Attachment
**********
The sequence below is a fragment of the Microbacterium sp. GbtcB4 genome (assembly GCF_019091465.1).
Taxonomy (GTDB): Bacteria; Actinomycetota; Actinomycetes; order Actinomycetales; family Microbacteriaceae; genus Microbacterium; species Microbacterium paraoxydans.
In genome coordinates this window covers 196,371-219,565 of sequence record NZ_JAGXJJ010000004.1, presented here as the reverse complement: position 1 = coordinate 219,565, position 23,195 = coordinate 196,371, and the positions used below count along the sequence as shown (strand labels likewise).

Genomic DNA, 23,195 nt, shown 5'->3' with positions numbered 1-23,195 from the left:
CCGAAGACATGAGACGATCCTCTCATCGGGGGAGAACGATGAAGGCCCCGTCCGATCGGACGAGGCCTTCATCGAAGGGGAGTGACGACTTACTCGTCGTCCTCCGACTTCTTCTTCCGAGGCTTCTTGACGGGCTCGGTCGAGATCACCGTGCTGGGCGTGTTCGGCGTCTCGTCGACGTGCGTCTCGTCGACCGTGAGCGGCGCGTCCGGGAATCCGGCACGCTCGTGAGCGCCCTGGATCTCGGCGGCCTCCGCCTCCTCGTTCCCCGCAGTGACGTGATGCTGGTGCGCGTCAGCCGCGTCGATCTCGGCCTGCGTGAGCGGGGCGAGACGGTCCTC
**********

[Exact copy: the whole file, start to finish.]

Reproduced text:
The sequence below is a fragment of the Microbacterium sp. GbtcB4 genome (assembly GCF_019091465.1).
Taxonomy (GTDB): Bacteria; Actinomycetota; Actinomycetes; order Actinomycetales; family Microbacteriaceae; genus Microbacterium; species Microbacterium paraoxydans.
In genome coordinates this window covers 196,371-219,565 of sequence record NZ_JAGXJJ010000004.1, presented here as the reverse complement: position 1 = coordinate 219,565, position 23,195 = coordinate 196,371, and the positions used below count along the sequence as shown (strand labels likewise).

Genomic DNA, 23,195 nt, shown 5'->3' with positions numbered 1-23,195 from the left:
CCGAAGACATGAGACGATCCTCTCATCGGGGGAGAACGATGAAGGCCCCGTCCGATCGGACGAGGCCTTCATCGAAGGGGAGTGACGACTTACTCGTCGTCCTCCGACTTCTTCTTCCGAGGCTTCTTGACGGGCTCGGTCGAGATCACCGTGCTGGGCGTGTTCGGCGTCTCGTCGACGTGCGTCTCGTCGACCGTGAGCGGCGCGTCCGGGAATCCGGCACGCTCGTGAGCGCCCTGGATCTCGGCGGCCTCCGCCTCCTCGTTCCCCGCAGTGACGTGATGCTGGTGCGCGTCAGCCGCGTCGATCTCGGCCTGCGTGAGCGGGGCGAGACGGTCCTC